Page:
“Last year, Jarek was like, ‘Hey bro, I can’t do it by myself; I need you too.’ We motivated each other. I feed off his fuel. Every time he broke a long run, I’m on the sideline happy for him. At the end of the day, that’s my brother, so we just feed off each other.”

On Jayle Stacks … “We’ve been, I would say, pleasantly surprised with Jayle,” Dorrell said. “He seems like he’s got a comfort level in what we’re doing offensively. He’s a lot more comfortable doing a lot of different roles that we’re asking him to play, and it was good to see him having a few carries where he was actually carrying some people, running down the field. Very, very happy with his progress.”

… “He’s working really, really hard,” Dorrell said. “He’s done, I think, some really, really positive stuff from what he did in the fall. He’s more comfortable with understanding our system and being more proficient at it, I would say. I’m very encouraged where he’s at. He’s one of those kids that he’s had some really bright moments up until this point and we’re hoping he continues that progress in making some of those plays and more efficient plays as we continue to move through spring.”

Wide receivers … 

On Brenden Rice … Despite playing among a group loaded with talent, Rice scored on three of the nine times he touched the ball during the 2020 season.

“Being under the wing of KD Nixon and people like Maurice Bell, Vontae Shenault, the confidence factor is everything in the wide receiver game,” Rice said. “You see (former NFL star) Chad Ochocinco, and all these great wide receivers; if you don’t have confidence, you can’t take that next step.

“As soon as I caught my first touchdown, I got my feel for the game and it truly balanced out, and I felt as though I can truly come in here and make an impact, day in and day out in every single game.”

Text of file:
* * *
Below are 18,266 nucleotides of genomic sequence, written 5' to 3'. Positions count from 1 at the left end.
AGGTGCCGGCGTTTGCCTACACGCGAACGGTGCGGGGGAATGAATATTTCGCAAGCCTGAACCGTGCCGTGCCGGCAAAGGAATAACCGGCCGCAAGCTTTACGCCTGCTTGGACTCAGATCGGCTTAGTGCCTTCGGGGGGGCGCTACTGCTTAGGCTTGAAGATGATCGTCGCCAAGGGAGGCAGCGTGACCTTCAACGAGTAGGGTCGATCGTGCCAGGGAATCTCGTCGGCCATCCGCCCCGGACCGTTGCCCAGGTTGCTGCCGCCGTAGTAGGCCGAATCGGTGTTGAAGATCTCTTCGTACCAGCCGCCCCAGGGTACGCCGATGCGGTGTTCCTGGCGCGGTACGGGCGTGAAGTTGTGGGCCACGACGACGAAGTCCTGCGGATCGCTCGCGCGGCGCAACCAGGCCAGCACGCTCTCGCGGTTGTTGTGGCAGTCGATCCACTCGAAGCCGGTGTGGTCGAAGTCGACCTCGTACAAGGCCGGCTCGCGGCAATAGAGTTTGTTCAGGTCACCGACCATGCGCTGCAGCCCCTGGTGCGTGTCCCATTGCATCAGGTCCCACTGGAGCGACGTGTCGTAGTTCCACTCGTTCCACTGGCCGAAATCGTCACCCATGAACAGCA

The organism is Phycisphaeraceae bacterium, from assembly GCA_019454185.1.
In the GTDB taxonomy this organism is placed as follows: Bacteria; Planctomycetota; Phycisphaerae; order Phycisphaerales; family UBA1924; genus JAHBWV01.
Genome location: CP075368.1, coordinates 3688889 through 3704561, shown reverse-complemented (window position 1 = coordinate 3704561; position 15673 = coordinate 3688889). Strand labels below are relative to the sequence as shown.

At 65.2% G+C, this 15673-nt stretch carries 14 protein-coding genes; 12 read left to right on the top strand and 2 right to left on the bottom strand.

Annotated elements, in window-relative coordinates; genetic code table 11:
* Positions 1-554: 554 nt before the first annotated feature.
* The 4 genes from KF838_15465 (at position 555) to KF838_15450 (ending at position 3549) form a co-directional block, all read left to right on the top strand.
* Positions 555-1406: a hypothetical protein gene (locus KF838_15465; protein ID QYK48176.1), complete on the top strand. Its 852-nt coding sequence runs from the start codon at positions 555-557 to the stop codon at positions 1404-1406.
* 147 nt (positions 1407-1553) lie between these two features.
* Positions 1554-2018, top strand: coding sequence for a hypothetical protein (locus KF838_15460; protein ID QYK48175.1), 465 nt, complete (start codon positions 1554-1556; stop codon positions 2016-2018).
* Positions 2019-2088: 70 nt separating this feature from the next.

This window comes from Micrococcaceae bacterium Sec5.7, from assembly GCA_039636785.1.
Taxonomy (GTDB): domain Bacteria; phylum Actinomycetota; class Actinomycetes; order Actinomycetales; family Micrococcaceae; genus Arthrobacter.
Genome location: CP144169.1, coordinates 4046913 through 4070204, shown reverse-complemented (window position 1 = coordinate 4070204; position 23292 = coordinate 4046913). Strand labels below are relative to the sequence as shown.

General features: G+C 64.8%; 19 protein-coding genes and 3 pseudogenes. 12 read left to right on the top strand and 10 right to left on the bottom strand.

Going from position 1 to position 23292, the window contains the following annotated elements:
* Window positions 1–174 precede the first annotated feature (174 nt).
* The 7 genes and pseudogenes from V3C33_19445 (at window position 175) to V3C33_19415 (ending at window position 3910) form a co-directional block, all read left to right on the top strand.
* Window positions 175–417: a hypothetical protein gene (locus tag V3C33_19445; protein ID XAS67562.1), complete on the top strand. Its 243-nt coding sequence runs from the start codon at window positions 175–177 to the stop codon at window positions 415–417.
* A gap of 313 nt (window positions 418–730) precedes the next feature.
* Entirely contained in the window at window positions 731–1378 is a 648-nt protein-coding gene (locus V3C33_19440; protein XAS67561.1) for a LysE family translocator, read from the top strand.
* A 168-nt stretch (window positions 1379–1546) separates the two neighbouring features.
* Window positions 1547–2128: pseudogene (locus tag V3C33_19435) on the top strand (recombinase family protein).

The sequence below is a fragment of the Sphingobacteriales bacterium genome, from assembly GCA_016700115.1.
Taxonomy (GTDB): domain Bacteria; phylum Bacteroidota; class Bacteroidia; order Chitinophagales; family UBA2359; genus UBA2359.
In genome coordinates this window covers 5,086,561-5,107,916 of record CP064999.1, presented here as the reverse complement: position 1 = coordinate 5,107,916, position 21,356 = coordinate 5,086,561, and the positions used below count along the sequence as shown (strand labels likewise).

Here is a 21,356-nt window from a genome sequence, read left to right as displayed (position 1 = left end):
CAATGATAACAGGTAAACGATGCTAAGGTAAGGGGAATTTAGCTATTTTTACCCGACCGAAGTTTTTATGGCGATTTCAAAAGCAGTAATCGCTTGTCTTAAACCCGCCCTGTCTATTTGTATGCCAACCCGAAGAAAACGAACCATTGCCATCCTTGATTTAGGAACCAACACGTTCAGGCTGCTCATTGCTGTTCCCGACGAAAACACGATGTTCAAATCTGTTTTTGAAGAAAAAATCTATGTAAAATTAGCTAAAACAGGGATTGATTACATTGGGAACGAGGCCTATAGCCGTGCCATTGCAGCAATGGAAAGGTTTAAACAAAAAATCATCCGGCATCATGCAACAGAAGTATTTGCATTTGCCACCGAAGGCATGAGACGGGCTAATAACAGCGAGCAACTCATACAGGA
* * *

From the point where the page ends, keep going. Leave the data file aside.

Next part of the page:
Due to a finger injury and then COVID-19 protocols, Rice missed the first nine practices, returning to the field on Monday. Rice is using the last two weeks of spring practices to make up for the lost time.

“It’s definitely a catch-up game here, but at the same time, I’ve got my brothers around me,” he said. “They’re gonna lift me up, they’re gonna help me. I’ve got great coaches. I’m in the right system to actually elevate and truly grow.”

On Daniel Arias … Entering his fourth season with the Buffs, receiver Daniel Arias is still aiming for a breakout year. Dorrell said the 6-foot-4, 205-pound junior is off to a good start.

“You can tell every time he’s out practicing he’s so much more confident, he’s so much more assertive,” Dorrell said. “You feel his speed on the field because he’s a lot more comfortable knowing what his information is and what he needs to perform and do.”

… “To me, he’s a completely different player now than what I saw of him in the fall,” Dorrell said. “I didn’t see the assertiveness and him being confident, that he knew what he was doing. That’s completely changed right now when you watch him. He’s playing fast, he’s strong and big and he’s having a really good spring so far.”